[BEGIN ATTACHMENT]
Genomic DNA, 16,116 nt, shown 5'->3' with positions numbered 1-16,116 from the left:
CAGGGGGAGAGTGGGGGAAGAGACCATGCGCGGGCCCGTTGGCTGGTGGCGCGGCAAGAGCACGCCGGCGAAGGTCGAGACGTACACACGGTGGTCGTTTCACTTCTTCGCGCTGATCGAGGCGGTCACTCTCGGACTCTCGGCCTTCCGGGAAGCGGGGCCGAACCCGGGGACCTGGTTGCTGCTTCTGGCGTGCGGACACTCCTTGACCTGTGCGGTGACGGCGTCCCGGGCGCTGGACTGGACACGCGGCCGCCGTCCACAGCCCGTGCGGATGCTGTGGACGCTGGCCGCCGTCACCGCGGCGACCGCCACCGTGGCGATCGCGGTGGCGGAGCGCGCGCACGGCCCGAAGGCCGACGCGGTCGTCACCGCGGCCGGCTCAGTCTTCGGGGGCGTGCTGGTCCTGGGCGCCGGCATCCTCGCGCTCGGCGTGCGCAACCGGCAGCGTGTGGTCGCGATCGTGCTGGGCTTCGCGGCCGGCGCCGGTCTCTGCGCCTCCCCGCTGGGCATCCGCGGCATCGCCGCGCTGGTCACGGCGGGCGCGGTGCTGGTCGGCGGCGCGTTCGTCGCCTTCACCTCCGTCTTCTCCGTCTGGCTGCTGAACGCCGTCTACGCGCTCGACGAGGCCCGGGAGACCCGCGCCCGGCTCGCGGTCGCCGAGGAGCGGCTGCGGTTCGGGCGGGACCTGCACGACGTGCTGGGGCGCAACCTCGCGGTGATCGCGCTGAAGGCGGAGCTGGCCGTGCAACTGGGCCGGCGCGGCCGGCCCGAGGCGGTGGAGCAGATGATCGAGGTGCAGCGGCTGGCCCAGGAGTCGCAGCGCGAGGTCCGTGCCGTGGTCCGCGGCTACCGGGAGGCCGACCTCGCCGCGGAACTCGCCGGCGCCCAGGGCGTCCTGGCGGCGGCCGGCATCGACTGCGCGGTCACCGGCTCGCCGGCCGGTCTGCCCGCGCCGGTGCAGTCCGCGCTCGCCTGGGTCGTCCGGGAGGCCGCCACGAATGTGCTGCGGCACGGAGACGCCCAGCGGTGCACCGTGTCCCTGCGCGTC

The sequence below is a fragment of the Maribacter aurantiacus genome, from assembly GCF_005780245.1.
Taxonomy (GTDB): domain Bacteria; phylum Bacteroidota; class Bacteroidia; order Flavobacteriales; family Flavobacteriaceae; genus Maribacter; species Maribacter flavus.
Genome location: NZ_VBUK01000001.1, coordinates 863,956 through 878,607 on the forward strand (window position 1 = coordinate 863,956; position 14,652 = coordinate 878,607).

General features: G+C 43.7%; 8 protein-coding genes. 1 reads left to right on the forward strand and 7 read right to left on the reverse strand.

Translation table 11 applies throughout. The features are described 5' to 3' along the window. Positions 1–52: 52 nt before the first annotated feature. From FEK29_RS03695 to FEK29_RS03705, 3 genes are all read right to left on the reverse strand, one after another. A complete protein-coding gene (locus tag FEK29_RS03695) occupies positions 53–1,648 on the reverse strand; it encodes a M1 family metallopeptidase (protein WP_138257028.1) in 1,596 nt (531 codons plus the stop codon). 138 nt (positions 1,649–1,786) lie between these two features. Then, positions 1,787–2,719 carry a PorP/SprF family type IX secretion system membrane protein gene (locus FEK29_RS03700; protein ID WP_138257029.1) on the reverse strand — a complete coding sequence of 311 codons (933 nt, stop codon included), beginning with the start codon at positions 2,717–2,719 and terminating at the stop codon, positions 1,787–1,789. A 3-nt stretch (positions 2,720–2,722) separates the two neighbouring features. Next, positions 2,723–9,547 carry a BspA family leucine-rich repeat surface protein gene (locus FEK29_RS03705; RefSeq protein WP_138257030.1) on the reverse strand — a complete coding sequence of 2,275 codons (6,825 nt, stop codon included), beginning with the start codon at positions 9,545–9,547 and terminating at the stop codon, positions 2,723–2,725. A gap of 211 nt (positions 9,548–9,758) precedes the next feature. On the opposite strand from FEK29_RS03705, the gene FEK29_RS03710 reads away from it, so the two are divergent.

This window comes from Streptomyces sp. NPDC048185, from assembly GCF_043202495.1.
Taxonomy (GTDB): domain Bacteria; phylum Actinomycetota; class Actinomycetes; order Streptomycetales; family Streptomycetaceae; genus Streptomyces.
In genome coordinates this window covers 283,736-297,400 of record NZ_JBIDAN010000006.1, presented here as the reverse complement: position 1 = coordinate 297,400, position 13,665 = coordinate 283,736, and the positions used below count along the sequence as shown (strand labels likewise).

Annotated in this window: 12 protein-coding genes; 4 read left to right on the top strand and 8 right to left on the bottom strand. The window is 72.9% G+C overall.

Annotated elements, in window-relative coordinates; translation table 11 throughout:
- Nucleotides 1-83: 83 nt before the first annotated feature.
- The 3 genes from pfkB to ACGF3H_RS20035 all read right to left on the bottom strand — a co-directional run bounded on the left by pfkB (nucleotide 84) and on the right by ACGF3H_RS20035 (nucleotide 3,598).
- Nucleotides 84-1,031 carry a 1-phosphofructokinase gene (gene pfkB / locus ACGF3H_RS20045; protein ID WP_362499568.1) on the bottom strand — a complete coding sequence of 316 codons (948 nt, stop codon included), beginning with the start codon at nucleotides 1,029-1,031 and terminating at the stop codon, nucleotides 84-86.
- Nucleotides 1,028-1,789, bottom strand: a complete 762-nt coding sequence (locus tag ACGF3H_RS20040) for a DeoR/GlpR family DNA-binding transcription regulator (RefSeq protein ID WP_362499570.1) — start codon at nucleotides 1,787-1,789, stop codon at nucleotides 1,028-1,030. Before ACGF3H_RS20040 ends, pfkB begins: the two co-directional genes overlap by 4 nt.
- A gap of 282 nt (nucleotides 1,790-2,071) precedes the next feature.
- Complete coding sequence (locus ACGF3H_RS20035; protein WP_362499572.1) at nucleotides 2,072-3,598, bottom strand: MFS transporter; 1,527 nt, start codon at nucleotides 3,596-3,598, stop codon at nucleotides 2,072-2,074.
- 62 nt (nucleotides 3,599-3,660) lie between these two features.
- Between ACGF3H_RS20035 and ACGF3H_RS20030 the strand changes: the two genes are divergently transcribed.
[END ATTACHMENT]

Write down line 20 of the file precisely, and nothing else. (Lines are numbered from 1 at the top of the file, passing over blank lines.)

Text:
- Between ACGF3H_RS20035 and ACGF3H_RS20030 the strand changes: the two genes are divergently transcribed.